As you may already saw in the first part of this series
, we are searching for the best hosting services for our clients. One of our developers mentioned that a $20 price tag for a service described in the previous post may be too high for many people in a world of super cheap hosting solutions for the LAMP stack. So, before researching more powerful VPS and cloud based services, we made an extra effort to find a super cheap, yet reliable hosting service for every pocket. There is a large number of ads for this type of service, and you can never know what happen along the road after your order is processed. This is why we deliberately forced the interaction with support personell on such sites, just to see how long it takes to get around some basic obstacles.
To spare you all the ugly details, we will just quote a guy from another forum trying to solve what should be a simple installation task (and yes, we know how it feels): "... (all those cheap hosting services) are the hosting equivalent of the Taco Bell dollar menu: they look and sound tempting and kinda taste good, but once you need it to work for you in a meaningful way you end up on the toilet wishing you had not try it."
But again, there are some exceptions, and our favorite of the day is Arvixe
. They are breaking the rules with all their plans: we tried the cheapest one, PersonalClass ASP, which gives you unlimited disk space and transfer, along with unlimited number of MS SQL databases for only $5 per month. Of course, it sounded too good to be true, so we were a bit hesitant after being burned so many times during these tests. However, we had a very nice ride. Their control panel looks great and is very easy to use. It has all the features needed to make your life easier, including the unzip functionality, so we were finally able to upload the original instllation package without unpacking it locally and FTPing it file-by-file. After creating a new database and a corresponding database user, we noticed that SQL Server name (or a complete connection string) was nowhere to be found, so we used their chat application, expecting to get some clueless sales guy. Another surprise: the guy at the other end quickly reviewed our questions and told us "just put localhost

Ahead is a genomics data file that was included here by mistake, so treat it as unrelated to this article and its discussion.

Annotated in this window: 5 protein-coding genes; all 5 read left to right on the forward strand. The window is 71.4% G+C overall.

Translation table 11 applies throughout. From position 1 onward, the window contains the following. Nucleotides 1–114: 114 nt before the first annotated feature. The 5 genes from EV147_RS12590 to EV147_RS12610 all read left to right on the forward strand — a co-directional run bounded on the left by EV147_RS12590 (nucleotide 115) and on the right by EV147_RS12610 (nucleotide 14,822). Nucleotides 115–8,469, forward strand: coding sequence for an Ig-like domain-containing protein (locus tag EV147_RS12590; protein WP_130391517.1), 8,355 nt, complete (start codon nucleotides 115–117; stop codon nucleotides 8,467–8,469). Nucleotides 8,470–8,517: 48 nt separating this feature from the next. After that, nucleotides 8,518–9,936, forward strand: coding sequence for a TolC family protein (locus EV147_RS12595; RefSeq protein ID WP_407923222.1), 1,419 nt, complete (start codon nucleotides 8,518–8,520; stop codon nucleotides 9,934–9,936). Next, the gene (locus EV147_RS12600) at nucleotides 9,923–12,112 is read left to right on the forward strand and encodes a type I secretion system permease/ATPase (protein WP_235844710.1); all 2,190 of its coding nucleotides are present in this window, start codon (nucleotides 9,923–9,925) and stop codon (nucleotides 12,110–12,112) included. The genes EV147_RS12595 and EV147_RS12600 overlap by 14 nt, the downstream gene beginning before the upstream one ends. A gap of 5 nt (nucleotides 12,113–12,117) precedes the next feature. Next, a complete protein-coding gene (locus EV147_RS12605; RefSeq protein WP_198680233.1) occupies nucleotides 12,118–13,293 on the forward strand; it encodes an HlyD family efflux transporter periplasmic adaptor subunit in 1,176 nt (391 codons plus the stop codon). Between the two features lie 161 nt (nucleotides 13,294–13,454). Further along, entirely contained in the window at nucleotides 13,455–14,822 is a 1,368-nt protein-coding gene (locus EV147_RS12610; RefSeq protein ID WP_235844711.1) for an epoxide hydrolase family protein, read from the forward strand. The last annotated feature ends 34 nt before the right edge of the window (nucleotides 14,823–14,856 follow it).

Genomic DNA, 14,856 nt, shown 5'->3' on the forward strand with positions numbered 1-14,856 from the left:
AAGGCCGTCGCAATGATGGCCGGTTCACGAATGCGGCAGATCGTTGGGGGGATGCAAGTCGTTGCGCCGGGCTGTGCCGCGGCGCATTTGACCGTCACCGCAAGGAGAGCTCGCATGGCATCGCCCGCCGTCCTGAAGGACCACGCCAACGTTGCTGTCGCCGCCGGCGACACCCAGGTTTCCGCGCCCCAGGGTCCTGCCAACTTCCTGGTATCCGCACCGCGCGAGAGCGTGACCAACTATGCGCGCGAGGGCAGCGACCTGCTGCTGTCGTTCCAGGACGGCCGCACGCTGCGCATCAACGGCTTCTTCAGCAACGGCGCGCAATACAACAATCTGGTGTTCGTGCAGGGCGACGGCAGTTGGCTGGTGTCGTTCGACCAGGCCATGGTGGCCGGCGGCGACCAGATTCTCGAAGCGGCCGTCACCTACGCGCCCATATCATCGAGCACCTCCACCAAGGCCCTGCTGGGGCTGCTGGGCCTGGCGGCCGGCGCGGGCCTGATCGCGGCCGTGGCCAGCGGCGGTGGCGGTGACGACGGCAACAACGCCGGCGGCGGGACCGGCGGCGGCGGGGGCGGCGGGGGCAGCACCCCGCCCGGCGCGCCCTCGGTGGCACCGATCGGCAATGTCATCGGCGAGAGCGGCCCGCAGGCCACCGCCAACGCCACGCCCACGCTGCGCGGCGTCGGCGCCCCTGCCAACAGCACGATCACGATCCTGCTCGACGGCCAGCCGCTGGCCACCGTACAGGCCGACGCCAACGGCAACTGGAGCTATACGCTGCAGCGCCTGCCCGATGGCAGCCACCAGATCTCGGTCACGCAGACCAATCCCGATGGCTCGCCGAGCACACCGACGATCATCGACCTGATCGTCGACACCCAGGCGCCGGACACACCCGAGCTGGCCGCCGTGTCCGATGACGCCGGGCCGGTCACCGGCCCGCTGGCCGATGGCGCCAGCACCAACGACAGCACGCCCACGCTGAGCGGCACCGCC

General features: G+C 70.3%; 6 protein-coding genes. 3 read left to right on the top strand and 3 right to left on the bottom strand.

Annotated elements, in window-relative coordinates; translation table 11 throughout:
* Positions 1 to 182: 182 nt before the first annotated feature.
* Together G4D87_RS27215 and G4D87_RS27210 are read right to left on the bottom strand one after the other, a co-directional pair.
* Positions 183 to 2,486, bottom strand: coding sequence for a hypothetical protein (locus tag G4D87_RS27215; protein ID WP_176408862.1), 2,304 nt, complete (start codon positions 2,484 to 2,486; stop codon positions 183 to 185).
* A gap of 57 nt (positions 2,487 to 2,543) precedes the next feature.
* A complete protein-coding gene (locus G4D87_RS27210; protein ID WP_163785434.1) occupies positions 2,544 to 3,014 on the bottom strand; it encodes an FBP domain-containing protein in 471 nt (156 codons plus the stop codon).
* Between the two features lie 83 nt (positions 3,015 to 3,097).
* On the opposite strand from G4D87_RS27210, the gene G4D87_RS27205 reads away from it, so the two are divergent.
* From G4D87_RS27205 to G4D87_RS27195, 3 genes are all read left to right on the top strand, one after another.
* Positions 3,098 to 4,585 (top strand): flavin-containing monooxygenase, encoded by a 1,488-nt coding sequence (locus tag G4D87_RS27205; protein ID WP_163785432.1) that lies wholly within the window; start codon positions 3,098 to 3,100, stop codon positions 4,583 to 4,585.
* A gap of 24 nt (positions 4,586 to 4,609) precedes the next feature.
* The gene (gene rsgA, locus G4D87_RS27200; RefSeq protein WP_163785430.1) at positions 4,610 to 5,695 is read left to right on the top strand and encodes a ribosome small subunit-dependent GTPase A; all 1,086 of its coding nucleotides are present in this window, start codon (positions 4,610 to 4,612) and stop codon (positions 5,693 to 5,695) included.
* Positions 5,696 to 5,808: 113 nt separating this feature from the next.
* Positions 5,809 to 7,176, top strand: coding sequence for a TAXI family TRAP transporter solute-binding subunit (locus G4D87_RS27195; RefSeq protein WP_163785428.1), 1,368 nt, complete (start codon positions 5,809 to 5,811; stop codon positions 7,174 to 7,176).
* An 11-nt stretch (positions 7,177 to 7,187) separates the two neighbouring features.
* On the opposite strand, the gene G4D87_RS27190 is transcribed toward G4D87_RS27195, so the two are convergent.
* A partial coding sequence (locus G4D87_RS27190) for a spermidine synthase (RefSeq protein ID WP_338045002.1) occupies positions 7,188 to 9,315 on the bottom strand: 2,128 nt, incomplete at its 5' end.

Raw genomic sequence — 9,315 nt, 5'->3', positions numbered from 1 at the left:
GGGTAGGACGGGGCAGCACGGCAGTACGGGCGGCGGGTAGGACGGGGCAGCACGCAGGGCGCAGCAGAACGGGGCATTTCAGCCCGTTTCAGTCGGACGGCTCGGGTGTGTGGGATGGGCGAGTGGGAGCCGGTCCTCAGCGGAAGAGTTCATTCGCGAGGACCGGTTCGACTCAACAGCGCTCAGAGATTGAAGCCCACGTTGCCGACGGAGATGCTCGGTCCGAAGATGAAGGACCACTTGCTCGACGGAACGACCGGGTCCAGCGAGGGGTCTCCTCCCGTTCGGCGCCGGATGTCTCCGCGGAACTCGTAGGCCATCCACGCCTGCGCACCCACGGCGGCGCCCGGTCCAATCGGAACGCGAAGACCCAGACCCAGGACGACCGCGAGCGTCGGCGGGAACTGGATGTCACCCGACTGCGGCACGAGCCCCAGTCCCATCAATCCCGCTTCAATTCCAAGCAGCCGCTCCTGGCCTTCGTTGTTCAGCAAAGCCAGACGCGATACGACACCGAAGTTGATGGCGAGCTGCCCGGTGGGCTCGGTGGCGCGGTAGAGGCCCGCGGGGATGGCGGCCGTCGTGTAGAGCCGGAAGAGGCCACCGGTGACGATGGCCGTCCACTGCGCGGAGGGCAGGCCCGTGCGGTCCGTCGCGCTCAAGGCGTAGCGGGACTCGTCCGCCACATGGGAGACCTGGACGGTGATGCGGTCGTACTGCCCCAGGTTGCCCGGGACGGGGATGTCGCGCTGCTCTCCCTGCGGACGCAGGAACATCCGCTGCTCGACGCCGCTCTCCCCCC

for the server name". And that was it - we used "localhost" in a server name field, and with username and password for SQL Server authentication already created in their control panel, we choose "Create new database" option and everything was set up in a blink of an eye. No silly, undocumented security limitations (we will talk about these in a later post), no problems whatsoever.
All in all, it was a very pleasant experience. Our site at Arvixe's server is now under stress testing, and we hope to get back with more good news.